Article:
Intelligence Community Networking: 10 Tips for Networking on the Inside

Career Advice

Like it or not, you know in your gut that the oft-cited networking cliché rings more true than false. It’s not what you know but who you know that counts.

So, military-to-civilian job seeker, exactly whom do you know in the know, so to speak?

According to mainstream cultural beliefs, you are a mere six steps or less away from being introduced to anyone who could possibly help you land your next job, even Kevin Bacon. (Feeling Footloose, anyone?)

As you know from your many uniformed travels, ours is a highly global and mobile world. It’s clear that connections can easily be made on or off line today. It takes a little more effort on your part to make quality connections, however.

Quality connections, in this case, are those connections that are closest to the job you seek. In other words, the closer you network on the inside of the industry or the organization you fancy, the better.

To network effectively on the inside, consider the following strategies:

Forget the body count. Accept that numbers aren’t important here. It doesn’t matter how many people you know. It matters who you know. Focus on building a few genuine business relationships with others within your profession, in your current place of work or in the one you want to eventually call your own.

Know the deal. Someone with an impressive sounding job title, a corner office with a spectacular view or a personal driver may have clout but you may have to go through lowly (and yet highly connected and perhaps influential) gatekeepers for access. When in doubt, follow the Golden Rule and treat others as you would want to be treated.

ID your existing A-List. Take the time to identify those who are already in your network. Learn more about them and create opportunities for partnering with them. Try to look at everyone in a new light. How can they help you? How can you help them? Create opportunities for a genuine win-win relationship.

Grow your A-List. Identify those people in your industry that you want to add to your own network and make a real effort to meet them. These are the power players you don’t know personally but you should know. Connect the dots between your known contacts and the ones you want to have on it. Ask for introductions. Be the savvy civilian you know you can be.

Be the consummate professional. If you want to take a few minutes of a busy contact’s time, politely ask for it first indicating how much time you will be taking up in the process. Briefly explain the reason for your conversation as well. Avoid any temptations to grovel, brag, or beg. Never expect to the center of their universe even if that is the way it should be.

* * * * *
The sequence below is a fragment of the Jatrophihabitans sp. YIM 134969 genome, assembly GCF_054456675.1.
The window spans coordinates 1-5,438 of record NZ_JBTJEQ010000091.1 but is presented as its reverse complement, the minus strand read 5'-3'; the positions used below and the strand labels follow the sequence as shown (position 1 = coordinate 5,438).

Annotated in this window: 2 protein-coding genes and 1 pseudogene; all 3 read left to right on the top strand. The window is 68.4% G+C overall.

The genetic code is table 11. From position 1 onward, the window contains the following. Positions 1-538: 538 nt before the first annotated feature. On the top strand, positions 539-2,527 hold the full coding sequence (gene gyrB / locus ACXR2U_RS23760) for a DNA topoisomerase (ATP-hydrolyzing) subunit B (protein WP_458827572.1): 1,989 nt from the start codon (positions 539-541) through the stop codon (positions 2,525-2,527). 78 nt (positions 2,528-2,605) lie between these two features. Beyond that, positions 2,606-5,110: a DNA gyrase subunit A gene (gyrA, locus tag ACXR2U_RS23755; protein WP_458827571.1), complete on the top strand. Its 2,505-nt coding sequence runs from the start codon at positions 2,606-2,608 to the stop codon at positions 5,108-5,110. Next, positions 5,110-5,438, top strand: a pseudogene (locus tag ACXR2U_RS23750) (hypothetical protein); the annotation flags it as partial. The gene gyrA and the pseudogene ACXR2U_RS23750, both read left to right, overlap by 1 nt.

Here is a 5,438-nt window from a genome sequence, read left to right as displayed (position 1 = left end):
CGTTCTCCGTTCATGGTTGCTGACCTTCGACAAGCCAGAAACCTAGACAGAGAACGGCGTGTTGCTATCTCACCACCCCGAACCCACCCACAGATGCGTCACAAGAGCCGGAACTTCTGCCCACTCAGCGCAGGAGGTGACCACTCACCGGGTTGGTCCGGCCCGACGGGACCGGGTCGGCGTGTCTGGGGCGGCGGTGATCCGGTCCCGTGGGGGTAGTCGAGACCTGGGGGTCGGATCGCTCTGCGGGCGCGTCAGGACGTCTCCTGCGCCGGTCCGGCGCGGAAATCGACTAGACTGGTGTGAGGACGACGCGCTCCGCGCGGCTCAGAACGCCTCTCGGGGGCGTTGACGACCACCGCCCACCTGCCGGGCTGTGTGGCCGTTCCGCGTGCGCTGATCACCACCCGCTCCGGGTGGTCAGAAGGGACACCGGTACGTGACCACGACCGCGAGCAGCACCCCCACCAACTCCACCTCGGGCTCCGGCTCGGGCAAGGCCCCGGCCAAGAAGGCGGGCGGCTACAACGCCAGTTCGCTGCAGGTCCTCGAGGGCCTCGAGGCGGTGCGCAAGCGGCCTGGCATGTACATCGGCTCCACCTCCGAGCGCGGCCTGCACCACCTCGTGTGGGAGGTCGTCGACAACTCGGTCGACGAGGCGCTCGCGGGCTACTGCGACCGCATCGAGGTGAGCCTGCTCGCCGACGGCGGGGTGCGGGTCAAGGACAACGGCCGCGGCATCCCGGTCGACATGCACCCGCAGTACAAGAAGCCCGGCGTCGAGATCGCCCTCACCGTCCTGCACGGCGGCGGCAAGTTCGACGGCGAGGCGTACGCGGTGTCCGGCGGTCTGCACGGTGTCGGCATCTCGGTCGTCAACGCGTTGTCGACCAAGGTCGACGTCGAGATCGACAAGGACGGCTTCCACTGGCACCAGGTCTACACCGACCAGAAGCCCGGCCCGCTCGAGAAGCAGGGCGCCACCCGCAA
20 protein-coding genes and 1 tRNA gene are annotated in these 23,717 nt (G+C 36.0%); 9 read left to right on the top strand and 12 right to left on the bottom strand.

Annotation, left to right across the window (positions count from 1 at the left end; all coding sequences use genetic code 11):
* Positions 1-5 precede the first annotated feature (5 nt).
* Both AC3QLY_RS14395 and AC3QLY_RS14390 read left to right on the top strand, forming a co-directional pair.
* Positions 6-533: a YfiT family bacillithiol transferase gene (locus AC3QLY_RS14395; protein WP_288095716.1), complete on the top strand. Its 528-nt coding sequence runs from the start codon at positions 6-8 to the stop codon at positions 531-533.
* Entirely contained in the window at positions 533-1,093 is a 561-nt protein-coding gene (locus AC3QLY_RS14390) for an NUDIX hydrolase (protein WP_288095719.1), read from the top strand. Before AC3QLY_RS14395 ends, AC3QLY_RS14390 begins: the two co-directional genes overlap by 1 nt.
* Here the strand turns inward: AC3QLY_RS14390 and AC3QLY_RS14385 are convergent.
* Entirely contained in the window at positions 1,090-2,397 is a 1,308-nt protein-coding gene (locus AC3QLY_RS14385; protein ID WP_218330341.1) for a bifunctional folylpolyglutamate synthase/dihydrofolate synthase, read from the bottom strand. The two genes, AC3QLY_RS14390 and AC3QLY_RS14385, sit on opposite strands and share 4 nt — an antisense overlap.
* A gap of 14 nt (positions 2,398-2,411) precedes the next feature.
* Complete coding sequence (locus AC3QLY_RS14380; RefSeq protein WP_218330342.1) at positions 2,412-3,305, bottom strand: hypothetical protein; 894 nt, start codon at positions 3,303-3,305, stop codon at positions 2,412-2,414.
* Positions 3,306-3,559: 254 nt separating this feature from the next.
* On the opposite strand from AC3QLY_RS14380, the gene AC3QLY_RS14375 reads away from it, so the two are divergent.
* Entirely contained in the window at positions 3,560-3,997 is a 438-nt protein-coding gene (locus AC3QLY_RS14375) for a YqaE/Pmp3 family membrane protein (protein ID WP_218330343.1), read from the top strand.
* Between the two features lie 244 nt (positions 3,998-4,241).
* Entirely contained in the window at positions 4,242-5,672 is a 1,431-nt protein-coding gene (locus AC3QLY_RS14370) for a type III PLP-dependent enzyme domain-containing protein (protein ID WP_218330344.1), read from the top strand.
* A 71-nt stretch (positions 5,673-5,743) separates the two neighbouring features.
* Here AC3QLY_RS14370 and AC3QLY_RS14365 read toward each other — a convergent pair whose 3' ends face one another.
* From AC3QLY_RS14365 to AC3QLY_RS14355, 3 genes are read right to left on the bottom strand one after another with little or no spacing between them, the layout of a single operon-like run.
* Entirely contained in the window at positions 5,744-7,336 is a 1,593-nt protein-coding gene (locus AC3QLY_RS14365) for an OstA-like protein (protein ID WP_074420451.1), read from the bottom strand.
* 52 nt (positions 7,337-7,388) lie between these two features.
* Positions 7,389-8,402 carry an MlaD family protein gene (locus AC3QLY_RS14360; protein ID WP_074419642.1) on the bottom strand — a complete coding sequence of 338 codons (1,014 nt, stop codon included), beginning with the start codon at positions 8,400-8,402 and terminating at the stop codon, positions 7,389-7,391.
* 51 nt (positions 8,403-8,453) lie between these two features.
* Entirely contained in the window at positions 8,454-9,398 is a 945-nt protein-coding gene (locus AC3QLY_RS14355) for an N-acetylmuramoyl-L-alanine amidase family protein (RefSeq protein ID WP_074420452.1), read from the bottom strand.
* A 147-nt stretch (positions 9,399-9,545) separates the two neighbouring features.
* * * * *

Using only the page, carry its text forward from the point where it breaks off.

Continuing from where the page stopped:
Have an agenda. Know what your end game is before you begin to play ball. Is it your goal to meet a specific person that you can only get to through via another person? Is it to pass your resume on to a hiring manager? Is it to learn more details about a soon to be announced job? Is it to become a known quantity in a particular organization? Clarity of thought will serve you well before you fumble the proverbial ball.

Become indispensible. Whether you are already employed or not, you can make yourself valuable to the organization you hope to eventually call your own. If the company is rooted in your community, then be an active community member with a reason to connected to the company. Your community could be a brick and mortar one or a cyber one. Jump in feet first and make a splash.

Join the club but not just any club. If you want to get closest to those who know about job vacancies before anyone else or you can help catapult your career efforts, then join and actively participate in professional organizations relative to your career field. Be selective and join only the one that you feel will best support your professional aspirations.

Reference your references. Don’t forget your references after they’ve agreed to say nice things about you. Continue to build your relationship with them and ask for their help in linking to others who they think could help you out as well.

Return the favors. Networking isn’t a one-way street. To be truly effective, you have to be willing to give as well as take. Focus only on what networking can do for you and your network will be weak. A weak network won’t do you any favors in the job search process.

 

Janet Farley is the author of the soon to be released Quick Military Transition Guide: Seven Steps to Landing a Civilian Job and the Military-to-Civilian Career Transition Guide both published by Jist Works, Inc. Follow Farley @mil2civguide for timely transition tips.

Janet Farley is the author of the Quick Military Transition Guide: Seven Steps to Landing a Civilian Job (Jist Inc, 2012). She writes the JobTalk column for the Stars and Stripes newspapers.

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